First They Came for the Pasties, and I Didn’t Speak Out Because I Wasn’t Hungry…

Then they came for the crisps, and I didn’t speak out because I didn’t have 50p anyway…

That’s right, Britons–get ready to pay an extra 20% on your beef and onion pasty thanks to Oxford twat George Osborne, who while increasing the tax on a beloved food item of the 99%, decreased the taxes for all the Lord Nimblybottoms in the financial sector:

The tax controversy, which the British press has called, inevitably, “Pasty-gate,” has come to symbolize the increasingly vitriolic debate in Britain over who should shoulder the burden of the government’s drive to cut debt and spending.

Of course the tax decrease on the wealthy pasty-avoiders is justified by the standard logic that accompanies any tax decrease for the wealthy: if the wealthy have more money to spend, they’ll improve the economy. Yes, the wealthy; not some plodding sow from Shropshire with pasty crumbs on her rubbery bosom.

Not surprisingly, the Times highlighted the pasty’s populist credentials:

At lunchtime Thursday at the closest shop on the Times list — less than a mile from Mr. Osborne’s residence in the Westminster area of central London — a line of civil servants, construction workers and others waited to pay 90 pence, or $1.43, for a sausage roll or £1.42 for a heartier steak bake.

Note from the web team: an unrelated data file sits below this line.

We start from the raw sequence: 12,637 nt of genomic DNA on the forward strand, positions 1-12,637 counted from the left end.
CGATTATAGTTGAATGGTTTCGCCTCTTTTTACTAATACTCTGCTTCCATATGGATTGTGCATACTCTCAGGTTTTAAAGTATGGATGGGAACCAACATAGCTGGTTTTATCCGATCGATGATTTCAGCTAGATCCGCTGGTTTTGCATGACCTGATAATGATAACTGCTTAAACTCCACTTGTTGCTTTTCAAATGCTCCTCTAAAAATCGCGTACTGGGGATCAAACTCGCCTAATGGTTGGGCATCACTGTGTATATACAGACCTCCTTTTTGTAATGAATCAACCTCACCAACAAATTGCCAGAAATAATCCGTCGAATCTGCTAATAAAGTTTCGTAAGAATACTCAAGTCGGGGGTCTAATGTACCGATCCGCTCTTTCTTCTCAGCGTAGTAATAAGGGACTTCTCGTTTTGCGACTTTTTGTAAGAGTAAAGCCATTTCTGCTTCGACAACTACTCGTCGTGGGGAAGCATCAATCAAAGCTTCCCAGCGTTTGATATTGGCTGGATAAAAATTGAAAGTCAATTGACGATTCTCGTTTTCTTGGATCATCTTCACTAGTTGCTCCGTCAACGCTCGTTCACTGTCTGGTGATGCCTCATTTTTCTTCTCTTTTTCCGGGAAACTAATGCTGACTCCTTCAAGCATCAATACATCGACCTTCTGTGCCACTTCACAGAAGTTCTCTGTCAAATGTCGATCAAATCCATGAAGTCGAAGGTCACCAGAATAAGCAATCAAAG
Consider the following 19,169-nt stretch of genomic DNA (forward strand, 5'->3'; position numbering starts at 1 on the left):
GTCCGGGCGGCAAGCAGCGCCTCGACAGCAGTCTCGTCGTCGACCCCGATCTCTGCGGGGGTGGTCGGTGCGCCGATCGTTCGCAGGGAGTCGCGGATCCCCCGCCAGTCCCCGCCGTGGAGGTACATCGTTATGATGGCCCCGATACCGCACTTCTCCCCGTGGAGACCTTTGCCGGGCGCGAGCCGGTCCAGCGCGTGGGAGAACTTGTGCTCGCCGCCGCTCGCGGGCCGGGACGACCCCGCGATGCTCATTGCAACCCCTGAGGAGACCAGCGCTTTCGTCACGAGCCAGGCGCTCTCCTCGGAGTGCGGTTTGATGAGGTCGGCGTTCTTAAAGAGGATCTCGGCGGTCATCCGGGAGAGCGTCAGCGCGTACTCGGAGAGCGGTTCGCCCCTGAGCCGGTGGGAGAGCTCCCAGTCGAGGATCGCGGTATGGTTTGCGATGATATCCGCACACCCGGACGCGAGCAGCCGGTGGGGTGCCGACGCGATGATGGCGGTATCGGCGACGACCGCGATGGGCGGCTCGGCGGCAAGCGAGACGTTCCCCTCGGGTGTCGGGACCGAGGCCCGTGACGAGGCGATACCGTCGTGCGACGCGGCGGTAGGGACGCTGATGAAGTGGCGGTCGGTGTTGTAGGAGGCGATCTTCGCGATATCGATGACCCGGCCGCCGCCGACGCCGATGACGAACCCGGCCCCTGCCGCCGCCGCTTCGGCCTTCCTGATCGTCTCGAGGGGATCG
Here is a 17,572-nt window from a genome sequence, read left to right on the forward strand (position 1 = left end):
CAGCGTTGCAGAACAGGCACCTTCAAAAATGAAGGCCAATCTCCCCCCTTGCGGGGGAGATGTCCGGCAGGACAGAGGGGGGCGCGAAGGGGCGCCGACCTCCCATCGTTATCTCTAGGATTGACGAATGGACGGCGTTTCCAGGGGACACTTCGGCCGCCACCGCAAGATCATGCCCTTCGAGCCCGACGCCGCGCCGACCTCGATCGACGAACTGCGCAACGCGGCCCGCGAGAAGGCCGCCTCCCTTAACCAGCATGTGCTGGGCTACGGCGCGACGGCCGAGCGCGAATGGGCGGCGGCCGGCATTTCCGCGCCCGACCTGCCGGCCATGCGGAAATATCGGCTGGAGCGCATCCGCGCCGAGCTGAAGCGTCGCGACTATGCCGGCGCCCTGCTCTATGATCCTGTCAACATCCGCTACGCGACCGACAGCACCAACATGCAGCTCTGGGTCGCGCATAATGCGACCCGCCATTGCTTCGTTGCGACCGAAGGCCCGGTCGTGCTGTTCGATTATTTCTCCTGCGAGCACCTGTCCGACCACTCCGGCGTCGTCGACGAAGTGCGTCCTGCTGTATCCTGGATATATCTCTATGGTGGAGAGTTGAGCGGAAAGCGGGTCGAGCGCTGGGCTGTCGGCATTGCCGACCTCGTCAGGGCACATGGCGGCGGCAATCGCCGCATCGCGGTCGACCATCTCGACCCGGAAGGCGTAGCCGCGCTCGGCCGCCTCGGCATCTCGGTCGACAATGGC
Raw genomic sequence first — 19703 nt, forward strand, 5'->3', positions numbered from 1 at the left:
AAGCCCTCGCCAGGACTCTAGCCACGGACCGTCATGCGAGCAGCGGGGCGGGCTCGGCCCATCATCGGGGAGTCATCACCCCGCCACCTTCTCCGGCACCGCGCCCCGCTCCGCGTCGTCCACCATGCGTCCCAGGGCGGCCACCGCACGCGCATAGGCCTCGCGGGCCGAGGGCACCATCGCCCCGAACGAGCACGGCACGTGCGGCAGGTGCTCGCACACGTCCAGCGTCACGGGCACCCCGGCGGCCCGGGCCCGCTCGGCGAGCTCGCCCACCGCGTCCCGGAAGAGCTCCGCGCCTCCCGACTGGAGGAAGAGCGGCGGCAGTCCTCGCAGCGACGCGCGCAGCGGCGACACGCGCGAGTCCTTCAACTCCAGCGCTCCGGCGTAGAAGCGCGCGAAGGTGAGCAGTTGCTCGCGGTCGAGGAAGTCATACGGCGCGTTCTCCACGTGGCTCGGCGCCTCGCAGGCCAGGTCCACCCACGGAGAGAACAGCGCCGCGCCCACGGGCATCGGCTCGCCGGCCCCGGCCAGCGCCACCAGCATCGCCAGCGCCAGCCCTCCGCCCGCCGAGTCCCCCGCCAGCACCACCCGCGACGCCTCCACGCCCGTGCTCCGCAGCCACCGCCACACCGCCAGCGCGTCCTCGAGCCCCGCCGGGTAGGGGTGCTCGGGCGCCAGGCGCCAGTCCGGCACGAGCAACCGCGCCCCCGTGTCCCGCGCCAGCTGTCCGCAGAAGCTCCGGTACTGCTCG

Yup, for about a quid you’ll get a delicious pastry filled with ground beef, sausage, or whatever the hell they feel like putting in there–and that’s the same for everyone, doctors to ditch-diggers. It truly is the food of the people.

Thus, methinks this tax situation is going to get pasty.

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3 thoughts on “First They Came for the Pasties, and I Didn’t Speak Out Because I Wasn’t Hungry…

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